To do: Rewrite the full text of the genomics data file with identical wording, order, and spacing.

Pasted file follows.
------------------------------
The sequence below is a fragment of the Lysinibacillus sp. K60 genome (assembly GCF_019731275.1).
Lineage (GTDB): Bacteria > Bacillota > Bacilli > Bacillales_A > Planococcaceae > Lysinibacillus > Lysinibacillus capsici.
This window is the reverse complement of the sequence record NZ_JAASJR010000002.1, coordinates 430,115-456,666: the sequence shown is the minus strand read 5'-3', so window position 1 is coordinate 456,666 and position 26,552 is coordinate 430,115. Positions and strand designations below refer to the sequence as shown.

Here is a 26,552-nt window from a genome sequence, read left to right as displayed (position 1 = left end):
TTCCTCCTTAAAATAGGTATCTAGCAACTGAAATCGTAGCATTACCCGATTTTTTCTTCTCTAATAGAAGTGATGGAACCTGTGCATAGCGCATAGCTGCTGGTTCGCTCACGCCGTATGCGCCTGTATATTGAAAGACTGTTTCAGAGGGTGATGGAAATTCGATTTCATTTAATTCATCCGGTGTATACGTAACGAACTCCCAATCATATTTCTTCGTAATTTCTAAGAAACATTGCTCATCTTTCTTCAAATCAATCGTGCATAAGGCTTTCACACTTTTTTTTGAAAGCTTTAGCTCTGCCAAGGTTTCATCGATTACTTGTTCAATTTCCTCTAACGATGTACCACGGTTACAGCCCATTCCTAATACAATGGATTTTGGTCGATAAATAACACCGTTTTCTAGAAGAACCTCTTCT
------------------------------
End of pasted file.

The sequence below is a fragment of the Lysinibacillus sp. K60 genome (assembly GCF_019731275.1).
Lineage (GTDB): Bacteria > Bacillota > Bacilli > Bacillales_A > Planococcaceae > Lysinibacillus > Lysinibacillus capsici.
This window is the reverse complement of the sequence record NZ_JAASJR010000002.1, coordinates 430,115-456,666: the sequence shown is the minus strand read 5'-3', so window position 1 is coordinate 456,666 and position 26,552 is coordinate 430,115. Positions and strand designations below refer to the sequence as shown.

Here is a 26,552-nt window from a genome sequence, read left to right as displayed (position 1 = left end):
TTCCTCCTTAAAATAGGTATCTAGCAACTGAAATCGTAGCATTACCCGATTTTTTCTTCTCTAATAGAAGTGATGGAACCTGTGCATAGCGCATAGCTGCTGGTTCGCTCACGCCGTATGCGCCTGTATATTGAAAGACTGTTTCAGAGGGTGATGGAAATTCGATTTCATTTAATTCATCCGGTGTATACGTAACGAACTCCCAATCATATTTCTTCGTAATTTCTAAGAAACATTGCTCATCTTTCTTCAAATCAATCGTGCATAAGGCTTTCACACTTTTTTTTGAAAGCTTTAGCTCTGCCAAGGTTTCATCGATTACTTGTTCAATTTCCTCTAACGATGTACCACGGTTACAGCCCATTCCTAATACAATGGATTTTGGTCGATAAATAACACCGTTTTCTAGAAGAACCTCTTCT